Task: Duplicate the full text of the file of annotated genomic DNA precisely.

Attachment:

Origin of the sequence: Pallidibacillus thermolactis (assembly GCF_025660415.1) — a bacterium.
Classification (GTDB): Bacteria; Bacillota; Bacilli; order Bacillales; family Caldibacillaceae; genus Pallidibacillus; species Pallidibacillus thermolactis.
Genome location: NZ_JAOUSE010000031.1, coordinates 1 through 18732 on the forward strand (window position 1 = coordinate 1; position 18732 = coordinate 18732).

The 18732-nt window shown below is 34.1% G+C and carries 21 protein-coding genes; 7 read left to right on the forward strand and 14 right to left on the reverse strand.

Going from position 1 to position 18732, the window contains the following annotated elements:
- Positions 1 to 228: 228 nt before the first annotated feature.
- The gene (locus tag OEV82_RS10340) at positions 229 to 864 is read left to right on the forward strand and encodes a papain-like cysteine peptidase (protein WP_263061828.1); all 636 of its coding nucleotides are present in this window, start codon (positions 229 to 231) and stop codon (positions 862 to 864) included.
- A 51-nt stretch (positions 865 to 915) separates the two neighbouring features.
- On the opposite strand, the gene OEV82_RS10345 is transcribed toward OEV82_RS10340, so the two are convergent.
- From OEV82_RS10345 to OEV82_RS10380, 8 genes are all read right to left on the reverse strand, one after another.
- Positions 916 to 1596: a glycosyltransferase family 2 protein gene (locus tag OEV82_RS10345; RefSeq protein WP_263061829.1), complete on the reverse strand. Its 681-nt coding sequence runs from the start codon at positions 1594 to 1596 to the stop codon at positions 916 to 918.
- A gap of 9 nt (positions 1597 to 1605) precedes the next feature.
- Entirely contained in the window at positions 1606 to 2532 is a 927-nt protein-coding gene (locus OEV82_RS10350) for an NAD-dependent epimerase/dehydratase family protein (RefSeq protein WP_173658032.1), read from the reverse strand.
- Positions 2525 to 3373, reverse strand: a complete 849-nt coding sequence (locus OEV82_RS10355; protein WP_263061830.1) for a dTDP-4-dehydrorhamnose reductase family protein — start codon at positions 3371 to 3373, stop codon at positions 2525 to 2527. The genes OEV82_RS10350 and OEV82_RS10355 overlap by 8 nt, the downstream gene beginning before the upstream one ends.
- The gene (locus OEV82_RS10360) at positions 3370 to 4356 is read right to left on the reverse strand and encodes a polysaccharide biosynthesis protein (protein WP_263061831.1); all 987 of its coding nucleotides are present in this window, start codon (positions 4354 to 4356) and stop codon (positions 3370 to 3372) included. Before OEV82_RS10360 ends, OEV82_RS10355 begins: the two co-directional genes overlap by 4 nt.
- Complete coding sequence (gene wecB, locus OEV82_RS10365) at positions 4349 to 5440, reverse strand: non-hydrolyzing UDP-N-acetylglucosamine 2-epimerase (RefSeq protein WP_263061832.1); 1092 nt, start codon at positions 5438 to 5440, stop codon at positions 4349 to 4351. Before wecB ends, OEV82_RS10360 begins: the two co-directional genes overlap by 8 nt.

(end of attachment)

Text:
Origin of the sequence: Pallidibacillus thermolactis (assembly GCF_025660415.1) — a bacterium.
Classification (GTDB): Bacteria; Bacillota; Bacilli; order Bacillales; family Caldibacillaceae; genus Pallidibacillus; species Pallidibacillus thermolactis.
Genome location: NZ_JAOUSE010000031.1, coordinates 1 through 18732 on the forward strand (window position 1 = coordinate 1; position 18732 = coordinate 18732).

The 18732-nt window shown below is 34.1% G+C and carries 21 protein-coding genes; 7 read left to right on the forward strand and 14 right to left on the reverse strand.

Going from position 1 to position 18732, the window contains the following annotated elements:
- Positions 1 to 228: 228 nt before the first annotated feature.
- The gene (locus tag OEV82_RS10340) at positions 229 to 864 is read left to right on the forward strand and encodes a papain-like cysteine peptidase (protein WP_263061828.1); all 636 of its coding nucleotides are present in this window, start codon (positions 229 to 231) and stop codon (positions 862 to 864) included.
- A 51-nt stretch (positions 865 to 915) separates the two neighbouring features.
- On the opposite strand, the gene OEV82_RS10345 is transcribed toward OEV82_RS10340, so the two are convergent.
- From OEV82_RS10345 to OEV82_RS10380, 8 genes are all read right to left on the reverse strand, one after another.
- Positions 916 to 1596: a glycosyltransferase family 2 protein gene (locus tag OEV82_RS10345; RefSeq protein WP_263061829.1), complete on the reverse strand. Its 681-nt coding sequence runs from the start codon at positions 1594 to 1596 to the stop codon at positions 916 to 918.
- A gap of 9 nt (positions 1597 to 1605) precedes the next feature.
- Entirely contained in the window at positions 1606 to 2532 is a 927-nt protein-coding gene (locus OEV82_RS10350) for an NAD-dependent epimerase/dehydratase family protein (RefSeq protein WP_173658032.1), read from the reverse strand.
- Positions 2525 to 3373, reverse strand: a complete 849-nt coding sequence (locus OEV82_RS10355; protein WP_263061830.1) for a dTDP-4-dehydrorhamnose reductase family protein — start codon at positions 3371 to 3373, stop codon at positions 2525 to 2527. The genes OEV82_RS10350 and OEV82_RS10355 overlap by 8 nt, the downstream gene beginning before the upstream one ends.
- The gene (locus OEV82_RS10360) at positions 3370 to 4356 is read right to left on the reverse strand and encodes a polysaccharide biosynthesis protein (protein WP_263061831.1); all 987 of its coding nucleotides are present in this window, start codon (positions 4354 to 4356) and stop codon (positions 3370 to 3372) included. Before OEV82_RS10360 ends, OEV82_RS10355 begins: the two co-directional genes overlap by 4 nt.
- Complete coding sequence (gene wecB, locus OEV82_RS10365) at positions 4349 to 5440, reverse strand: non-hydrolyzing UDP-N-acetylglucosamine 2-epimerase (RefSeq protein WP_263061832.1); 1092 nt, start codon at positions 5438 to 5440, stop codon at positions 4349 to 4351. Before wecB ends, OEV82_RS10360 begins: the two co-directional genes overlap by 8 nt.